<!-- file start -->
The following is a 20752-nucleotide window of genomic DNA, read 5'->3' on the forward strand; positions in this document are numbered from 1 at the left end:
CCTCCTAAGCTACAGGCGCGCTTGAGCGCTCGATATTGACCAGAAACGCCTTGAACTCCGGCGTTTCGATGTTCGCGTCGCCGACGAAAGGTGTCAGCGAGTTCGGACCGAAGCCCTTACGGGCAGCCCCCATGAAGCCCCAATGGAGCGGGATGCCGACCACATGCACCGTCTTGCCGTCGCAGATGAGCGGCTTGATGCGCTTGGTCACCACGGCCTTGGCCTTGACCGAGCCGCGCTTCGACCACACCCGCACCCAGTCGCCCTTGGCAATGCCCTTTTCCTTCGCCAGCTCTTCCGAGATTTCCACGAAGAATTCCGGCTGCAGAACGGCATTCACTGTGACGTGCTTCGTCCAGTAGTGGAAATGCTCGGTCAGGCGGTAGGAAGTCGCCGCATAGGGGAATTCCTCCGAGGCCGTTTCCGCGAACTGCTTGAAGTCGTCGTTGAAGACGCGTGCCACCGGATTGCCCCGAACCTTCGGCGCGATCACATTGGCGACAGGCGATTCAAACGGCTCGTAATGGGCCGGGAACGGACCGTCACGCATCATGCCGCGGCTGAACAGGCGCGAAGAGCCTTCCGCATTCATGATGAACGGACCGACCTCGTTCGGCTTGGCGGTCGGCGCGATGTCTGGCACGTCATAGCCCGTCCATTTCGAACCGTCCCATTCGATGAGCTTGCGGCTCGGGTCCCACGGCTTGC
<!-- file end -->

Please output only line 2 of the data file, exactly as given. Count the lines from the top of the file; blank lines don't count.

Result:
CCTCCTAAGCTACAGGCGCGCTTGAGCGCTCGATATTGACCAGAAACGCCTTGAACTCCGGCGTTTCGATGTTCGCGTCGCCGACGAAAGGTGTCAGCGAGTTCGGACCGAAGCCCTTACGGGCAGCCCCCATGAAGCCCCAATGGAGCGGGATGCCGACCACATGCACCGTCTTGCCGTCGCAGATGAGCGGCTTGATGCGCTTGGTCACCACGGCCTTGGCCTTGACCGAGCCGCGCTTCGACCACACCCGCACCCAGTCGCCCTTGGCAATGCCCTTTTCCTTCGCCAGCTCTTCCGAGATTTCCACGAAGAATTCCGGCTGCAGAACGGCATTCACTGTGACGTGCTTCGTCCAGTAGTGGAAATGCTCGGTCAGGCGGTAGGAAGTCGCCGCATAGGGGAATTCCTCCGAGGCCGTTTCCGCGAACTGCTTGAAGTCGTCGTTGAAGACGCGTGCCACCGGATTGCCCCGAACCTTCGGCGCGATCACATTGGCGACAGGCGATTCAAACGGCTCGTAATGGGCCGGGAACGGACCGTCACGCATCATGCCGCGGCTGAACAGGCGCGAAGAGCCTTCCGCATTCATGATGAACGGACCGACCTCGTTCGGCTTGGCGGTCGGCGCGATGTCTGGCACGTCATAGCCCGTCCATTTCGAACCGTCCCATTCGATGAGCTTGCGGCTCGGGTCCCACGGCTTGC